Fifty years from the day the Flyers played their first home game at the beloved Spectrum, they unveiled a nine-foot bronze statue Thursday afternoon of the late Ed Snider outside the Wells Fargo Center, and his daughter, Lindy, asked everyone to start a tradition and rub the Stanley Cup ring he was depicted wearing because it would bring the team good luck.

"The greatest feeling was when I touched the ring," Hall of Fame goalie Bernie Parent said a few minutes after Lindy Snider's speech before about 700 onlookers.  "I felt the power."

After heartfelt speeches by NHL commissioner Gary Bettman; Flyers president Paul Holmgren; Mayor  Kenney;  Dave Scott, the Comcast Spectacor president; Snider's daughter; and public-address announcer Lou Nolan, people filed by the statue and took turns rubbing the ring. Holmgren and Snider started the process.

Snider called the ceremony "bittersweet" and added it was "hard to believe that Dad isn't with us."

The Flyers chairman died April 11, 2016, at age 83, after a long battle with bladder cancer.

In the first year after his death, Lindy Snider said, she and family members found it almost painful to be at the Wells Fargo Center and revealed she avoided going there for a while. "The Flyers and this building are so deeply a part of our lives and our families, and to come here still actually brought on a sense of grieving," she said. "But now, I think the time for grieving has passed, and perhaps the sculpture installation marks a new beginning."

She said the statue, which was created by Chad Fisher, was comforting and "there's no doubt in my mind he's been watching over us, and Paul, especially you. He wants a Stanley Cup. And the pressure's on you. You're not off the hook."

Scott and Bettman said not a day goes by when they don't think of Snider.

"What a passion he had for winning, whether was in sports or in business," Scott said.

"When I think about Ed, first and foremost I think about the passion he had for Philadelphia, for the Flyers, for hockey, and for the vision he had," Bettman said. "Whatever he worked on, he was all in."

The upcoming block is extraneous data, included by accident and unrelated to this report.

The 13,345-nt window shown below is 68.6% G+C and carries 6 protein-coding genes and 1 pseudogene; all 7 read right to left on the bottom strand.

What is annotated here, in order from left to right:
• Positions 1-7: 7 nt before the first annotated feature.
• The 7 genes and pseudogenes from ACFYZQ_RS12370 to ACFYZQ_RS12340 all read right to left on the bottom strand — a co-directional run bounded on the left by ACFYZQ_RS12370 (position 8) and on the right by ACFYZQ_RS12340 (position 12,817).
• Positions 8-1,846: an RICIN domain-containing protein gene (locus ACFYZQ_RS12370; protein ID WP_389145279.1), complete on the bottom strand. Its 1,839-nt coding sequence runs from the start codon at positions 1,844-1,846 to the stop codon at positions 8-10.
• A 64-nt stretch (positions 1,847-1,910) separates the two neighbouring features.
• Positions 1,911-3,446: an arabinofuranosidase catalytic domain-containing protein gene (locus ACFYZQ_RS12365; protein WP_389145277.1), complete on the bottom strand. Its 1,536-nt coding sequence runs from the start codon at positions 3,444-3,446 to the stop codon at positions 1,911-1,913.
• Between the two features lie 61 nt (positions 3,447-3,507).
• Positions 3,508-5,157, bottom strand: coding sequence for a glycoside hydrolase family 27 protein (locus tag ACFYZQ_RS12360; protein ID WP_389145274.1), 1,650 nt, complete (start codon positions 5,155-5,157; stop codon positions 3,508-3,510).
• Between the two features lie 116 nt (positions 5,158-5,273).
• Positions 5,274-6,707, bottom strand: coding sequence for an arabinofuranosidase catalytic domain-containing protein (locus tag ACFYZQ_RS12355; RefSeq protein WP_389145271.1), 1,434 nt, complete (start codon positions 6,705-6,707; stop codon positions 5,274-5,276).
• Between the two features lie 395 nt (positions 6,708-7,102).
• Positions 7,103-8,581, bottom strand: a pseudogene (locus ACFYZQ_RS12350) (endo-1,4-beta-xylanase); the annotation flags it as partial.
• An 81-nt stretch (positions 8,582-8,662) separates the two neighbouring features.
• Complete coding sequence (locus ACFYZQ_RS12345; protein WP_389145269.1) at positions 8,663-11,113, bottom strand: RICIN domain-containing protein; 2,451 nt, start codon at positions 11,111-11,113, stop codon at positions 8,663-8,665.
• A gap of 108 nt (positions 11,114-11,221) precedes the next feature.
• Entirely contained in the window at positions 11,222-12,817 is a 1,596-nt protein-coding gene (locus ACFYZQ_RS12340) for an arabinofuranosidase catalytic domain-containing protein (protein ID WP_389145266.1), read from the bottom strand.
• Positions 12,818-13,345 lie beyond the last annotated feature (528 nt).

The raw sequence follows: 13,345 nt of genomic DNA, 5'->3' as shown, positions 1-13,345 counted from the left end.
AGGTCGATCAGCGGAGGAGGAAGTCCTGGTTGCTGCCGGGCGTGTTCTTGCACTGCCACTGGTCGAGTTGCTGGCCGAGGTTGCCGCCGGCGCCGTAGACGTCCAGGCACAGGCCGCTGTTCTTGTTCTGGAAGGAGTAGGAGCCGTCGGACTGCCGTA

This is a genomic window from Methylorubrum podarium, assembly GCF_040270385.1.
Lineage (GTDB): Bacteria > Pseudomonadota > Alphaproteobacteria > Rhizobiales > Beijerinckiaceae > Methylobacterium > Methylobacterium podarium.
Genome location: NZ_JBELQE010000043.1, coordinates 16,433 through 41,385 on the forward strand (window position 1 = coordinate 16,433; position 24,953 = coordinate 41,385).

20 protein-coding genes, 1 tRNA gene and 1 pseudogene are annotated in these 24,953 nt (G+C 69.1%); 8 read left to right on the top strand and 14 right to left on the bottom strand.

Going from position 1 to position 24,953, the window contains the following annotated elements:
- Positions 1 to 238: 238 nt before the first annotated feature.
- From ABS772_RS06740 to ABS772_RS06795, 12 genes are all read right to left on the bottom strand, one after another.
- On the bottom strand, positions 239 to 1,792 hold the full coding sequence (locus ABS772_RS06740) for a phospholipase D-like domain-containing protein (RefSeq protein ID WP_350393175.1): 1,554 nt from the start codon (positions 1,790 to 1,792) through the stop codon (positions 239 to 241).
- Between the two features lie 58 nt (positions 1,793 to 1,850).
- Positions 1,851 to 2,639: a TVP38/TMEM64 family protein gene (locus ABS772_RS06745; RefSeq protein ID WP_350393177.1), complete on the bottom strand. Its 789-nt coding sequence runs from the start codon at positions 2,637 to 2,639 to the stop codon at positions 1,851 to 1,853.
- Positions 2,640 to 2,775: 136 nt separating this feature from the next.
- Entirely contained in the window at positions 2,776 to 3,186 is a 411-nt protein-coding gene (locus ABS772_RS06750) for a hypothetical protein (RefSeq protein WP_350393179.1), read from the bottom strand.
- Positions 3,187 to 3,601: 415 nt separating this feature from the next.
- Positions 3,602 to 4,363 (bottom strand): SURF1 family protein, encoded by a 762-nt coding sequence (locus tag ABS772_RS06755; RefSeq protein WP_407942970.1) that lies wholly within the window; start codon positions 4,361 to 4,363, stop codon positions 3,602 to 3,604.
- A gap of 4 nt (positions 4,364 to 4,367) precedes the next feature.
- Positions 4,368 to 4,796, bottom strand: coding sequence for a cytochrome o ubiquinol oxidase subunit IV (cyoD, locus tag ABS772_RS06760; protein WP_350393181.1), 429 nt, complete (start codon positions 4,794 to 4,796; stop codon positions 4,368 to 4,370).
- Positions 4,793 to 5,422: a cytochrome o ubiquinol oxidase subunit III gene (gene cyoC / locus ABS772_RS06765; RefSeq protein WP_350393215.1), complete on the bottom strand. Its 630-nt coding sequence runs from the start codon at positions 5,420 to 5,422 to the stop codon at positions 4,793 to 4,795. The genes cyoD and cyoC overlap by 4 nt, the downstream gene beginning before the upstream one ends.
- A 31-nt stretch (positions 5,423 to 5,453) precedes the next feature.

Added Bettman: "He got things done and he was extraordinarily competitive. He probably wanted to achieve in his lifetime yet another Stanley Cup for the Flyers and for all the great fans in Philadelphia, and I think if he had one disappointment, that was probably it."

Bettman called Snider a "consummate ball of energy, a man who was constantly in motion, and it'll be a great tribute to him and all he accomplished that his imagery will stand here with us forever."

Bettman closed his speech by telling his audience:  "Ed, we all miss you, we all love you, but we all remember you."

Lindy Snider said the statue made it "heartening for us to know that the next generation can see where this place and this team actually came from."

Kenney thanked Snider for bringing the Flyers to Philadelphia in 1967. "My friends and I still talk about where we were in 1974 and 1975 with the Cup," he said.

When he was growing up, Kenney said, he and many of his friends lived on Second Street, which at the time didn't get Prism, the network that televised games at the time. "So we had to go on the other side of Broad Street to McCusker's bar to watch the Flyers play; it's been part of my life ever since they came here."

Kenney lauded the Snider Youth Hockey Foundation and said that because of such programs, "Philadelphia's crime rate in the lowest it's been in 40 years."

Holmgren said Snider "loved his team, he loved this city. And speaking as a player and an alumni [member] and staff member, we loved him back."

About 30 former players, representing every decade of Flyers hockey, attended the ceremony "and that speaks of the impact Mr. Snider has had on us as players," Holmgren said.

He also had an effect on the current players.

"He was awesome," right winger Jake Voracek said. "He made a decision to bring the team here and he never regretted it. He really enjoyed it like it was his child."